Cell Phones for Safety

Cell safety for sex sellers
The Province

Adrienne Tanner and Lora Grindlay,

Staff Reporters The Province

May 14, 1998

Prostitutes on Vancouver's downtown east side will soon be carrying cellular phones to help guard their safety.

The B.C. ministry of women's equality yesterday donated $3,000 to Grandma's House, a prostitutes' drop-in centre.

Minister Sue Hammell said she wants to help protect prostitutes, who've been disappearing at an alarming rate from Vancouver streets.

Twenty-two women have vanished in the area since 1995. All were sex-trade workers, drug addicts or both. No bodies have been found.

The cheque will pay for about 100 cell phones, Hammell said.

Ongoing costs will be low, as the phones are strictly "help phones" and can't be used to conduct business, said Jaimie Lee Hamilton, who runs the drop-in centre.

B.C. Liberal leader Gordon Campbell said the project shows the New Democrats have their priorities all wrong: "There's a lot of places I can think of to spend the money rather than on cell phones for prostitutes."

A children's agency would be able to do wonderful things for kids with the same amount of money, he said.

But Hamilton said a cell phone could mean the difference between life and death on the downtown east side. "If it saves even one life, it's money well spent," she said.

Added Hammell: "I myself know, as a woman who carries a cell, that they do add a dimension of safety."

Meanwhile, Vancouver Mayor Philip Owen has some hoops to jump through if he wants a $2-million reward to help crack the missing-women case, say police.

Owen has said the city, Vancouver police and the attorney-general's ministry should be prepared to pay a $100,000 reward in the case of each missing woman.

But spokeswoman Const. Anne Drennan said a $2-million reward would be "outside of the norm by a huge amount -- huge."

She said Owen "would have to jump through a lot of hoops if he was to suggest or hope that he would get authorization for that amount of money."

She said a typical reward for arrest and conviction of a homicide suspect is $10,000.

"We're not talking about reality," said Drennan.

"We're talking about the opinion of the mayor, who happens to be the chair of the police board."

Owen was not available for comment.

W.I.S.H - Women's Information Safe House

Prostitutes to get cellphones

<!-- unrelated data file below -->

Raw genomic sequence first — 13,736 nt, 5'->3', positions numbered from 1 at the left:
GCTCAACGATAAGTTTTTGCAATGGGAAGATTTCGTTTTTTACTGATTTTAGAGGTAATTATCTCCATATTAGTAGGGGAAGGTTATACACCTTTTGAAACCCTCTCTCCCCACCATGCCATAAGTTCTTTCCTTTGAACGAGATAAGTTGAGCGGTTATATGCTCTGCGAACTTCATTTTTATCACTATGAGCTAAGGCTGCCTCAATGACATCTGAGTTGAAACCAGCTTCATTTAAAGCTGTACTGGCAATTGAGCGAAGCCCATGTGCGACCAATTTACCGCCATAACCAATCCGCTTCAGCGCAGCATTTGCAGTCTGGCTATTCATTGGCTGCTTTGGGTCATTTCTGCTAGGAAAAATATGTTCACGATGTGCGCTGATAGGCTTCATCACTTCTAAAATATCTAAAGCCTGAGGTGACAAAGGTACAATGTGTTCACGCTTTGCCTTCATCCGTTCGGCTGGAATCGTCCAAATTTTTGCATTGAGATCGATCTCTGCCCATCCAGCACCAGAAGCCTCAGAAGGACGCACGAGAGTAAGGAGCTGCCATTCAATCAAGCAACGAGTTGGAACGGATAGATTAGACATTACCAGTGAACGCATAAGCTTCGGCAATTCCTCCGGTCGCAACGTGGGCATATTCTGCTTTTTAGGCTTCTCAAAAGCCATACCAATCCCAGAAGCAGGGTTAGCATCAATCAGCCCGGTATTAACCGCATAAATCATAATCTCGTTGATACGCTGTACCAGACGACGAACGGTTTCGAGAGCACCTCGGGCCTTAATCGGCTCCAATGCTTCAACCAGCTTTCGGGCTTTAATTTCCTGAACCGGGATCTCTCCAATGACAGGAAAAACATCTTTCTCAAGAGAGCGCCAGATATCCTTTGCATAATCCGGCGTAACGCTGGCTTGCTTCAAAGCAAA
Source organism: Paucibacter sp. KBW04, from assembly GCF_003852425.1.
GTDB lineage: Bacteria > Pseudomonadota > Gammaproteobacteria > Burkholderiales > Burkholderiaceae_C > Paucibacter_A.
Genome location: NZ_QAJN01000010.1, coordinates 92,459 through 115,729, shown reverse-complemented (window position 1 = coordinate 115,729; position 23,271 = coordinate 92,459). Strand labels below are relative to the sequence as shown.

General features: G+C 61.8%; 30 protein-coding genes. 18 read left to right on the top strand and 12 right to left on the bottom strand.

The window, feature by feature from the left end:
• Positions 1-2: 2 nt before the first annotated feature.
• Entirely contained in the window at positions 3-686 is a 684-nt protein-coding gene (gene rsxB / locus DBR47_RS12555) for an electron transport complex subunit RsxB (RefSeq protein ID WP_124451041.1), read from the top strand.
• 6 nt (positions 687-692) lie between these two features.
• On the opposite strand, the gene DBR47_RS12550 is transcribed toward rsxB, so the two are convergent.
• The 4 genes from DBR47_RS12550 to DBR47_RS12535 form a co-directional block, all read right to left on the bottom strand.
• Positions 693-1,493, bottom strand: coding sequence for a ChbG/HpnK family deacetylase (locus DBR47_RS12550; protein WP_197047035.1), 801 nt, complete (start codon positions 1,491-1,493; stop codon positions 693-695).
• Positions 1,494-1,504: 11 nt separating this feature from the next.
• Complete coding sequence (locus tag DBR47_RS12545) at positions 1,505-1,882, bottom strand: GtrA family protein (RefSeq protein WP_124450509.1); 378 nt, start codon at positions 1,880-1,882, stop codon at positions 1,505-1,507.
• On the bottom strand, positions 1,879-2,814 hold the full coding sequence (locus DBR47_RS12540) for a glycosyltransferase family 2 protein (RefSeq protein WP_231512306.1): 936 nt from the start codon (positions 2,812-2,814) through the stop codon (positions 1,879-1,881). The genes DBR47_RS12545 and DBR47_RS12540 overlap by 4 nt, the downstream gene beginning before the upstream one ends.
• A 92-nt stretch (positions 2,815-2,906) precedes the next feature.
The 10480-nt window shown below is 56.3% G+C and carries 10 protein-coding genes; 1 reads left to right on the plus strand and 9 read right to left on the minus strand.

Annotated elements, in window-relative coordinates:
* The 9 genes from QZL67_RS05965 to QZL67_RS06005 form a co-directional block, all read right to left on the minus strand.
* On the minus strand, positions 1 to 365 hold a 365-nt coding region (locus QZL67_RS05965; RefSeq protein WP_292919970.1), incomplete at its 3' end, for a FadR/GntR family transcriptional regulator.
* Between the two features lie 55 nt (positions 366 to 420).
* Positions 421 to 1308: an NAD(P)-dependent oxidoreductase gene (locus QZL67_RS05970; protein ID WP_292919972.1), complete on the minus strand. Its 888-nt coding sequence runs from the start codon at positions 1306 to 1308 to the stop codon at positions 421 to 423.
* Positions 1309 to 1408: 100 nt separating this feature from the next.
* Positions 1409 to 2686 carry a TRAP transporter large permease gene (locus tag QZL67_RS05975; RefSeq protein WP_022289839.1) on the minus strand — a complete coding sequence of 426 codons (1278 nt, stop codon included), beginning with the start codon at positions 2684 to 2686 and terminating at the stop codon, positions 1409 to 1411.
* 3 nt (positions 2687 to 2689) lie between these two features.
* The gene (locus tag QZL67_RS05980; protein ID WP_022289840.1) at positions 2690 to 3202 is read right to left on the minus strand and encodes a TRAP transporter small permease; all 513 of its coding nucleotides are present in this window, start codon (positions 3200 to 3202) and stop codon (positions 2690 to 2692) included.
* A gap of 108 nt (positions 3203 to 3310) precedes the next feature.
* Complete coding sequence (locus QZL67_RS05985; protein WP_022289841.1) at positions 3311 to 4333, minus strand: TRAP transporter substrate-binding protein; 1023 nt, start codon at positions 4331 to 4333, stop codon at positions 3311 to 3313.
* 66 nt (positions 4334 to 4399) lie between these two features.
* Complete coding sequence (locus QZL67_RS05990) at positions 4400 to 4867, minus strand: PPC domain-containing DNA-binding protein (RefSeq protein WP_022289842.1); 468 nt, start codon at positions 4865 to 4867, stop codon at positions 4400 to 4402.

Friday, May 14, 1999

VANCOUVER -- Amid fears that a serial killer is preying on Vancouver's prostitutes, B.C. agreed yesterday to provide cellphones to women plying the sex trade in a depressed city neighbourhood.
Provincial officials said the phones would allow the women to call the police for help if attacked. The $3,000 in funding will build on an effort already begun by the prostitutes to protect themselves.
More than 20 prostitutes have disappeared from the city's Eastside area since 1995, prompting fears that the women are being preyed upon by a serial killer.
Police maintain there is no evidence any of the missing women were victims of foul play, but they acknowledge that many of them are likely dead. Reuters

BC Government Defends Phones For Prostitutes

TORONTO (Reuters) - The British Columbia government says it will go ahead with its plan to provide Vancouver prostitutes with cell phones despite the whirlwind of controversy it has created.

The government's announcement that it will donate $3,000 toward a program to provide cell phones to prostitutes in Vancouver's downtown Eastside has been met with a wall of disapproval.

``More than 90 percent were opposed to the idea,'' said Loren Smith, city editor of the Vancouver Province, which ran a page of mostly angry letters to the editor in its Monday paper.

But Terry Harrison, of the Ministry of Women's Equality, is not worried about the backlash, saying that once people have all the facts, their reaction will change.

``We're dealing with a group in society who are not socially accepted and so anything that will help these individuals will obviously raise a few eyebrows,'' said Harrison.

She added the phones will all be second-hand analog phones, programmed to make 911 calls only.

She said the initiative is an important one, amid fears that a serial killer is preying on Vancouver's prostitutes.

More than 20 prostitutes have disappeared without a trace from an area in the city's Eastside -- one of Canada's poorest neighborhoods -- since 1995.

``They're under siege right now,'' Morrison said of the prostitute disappearances.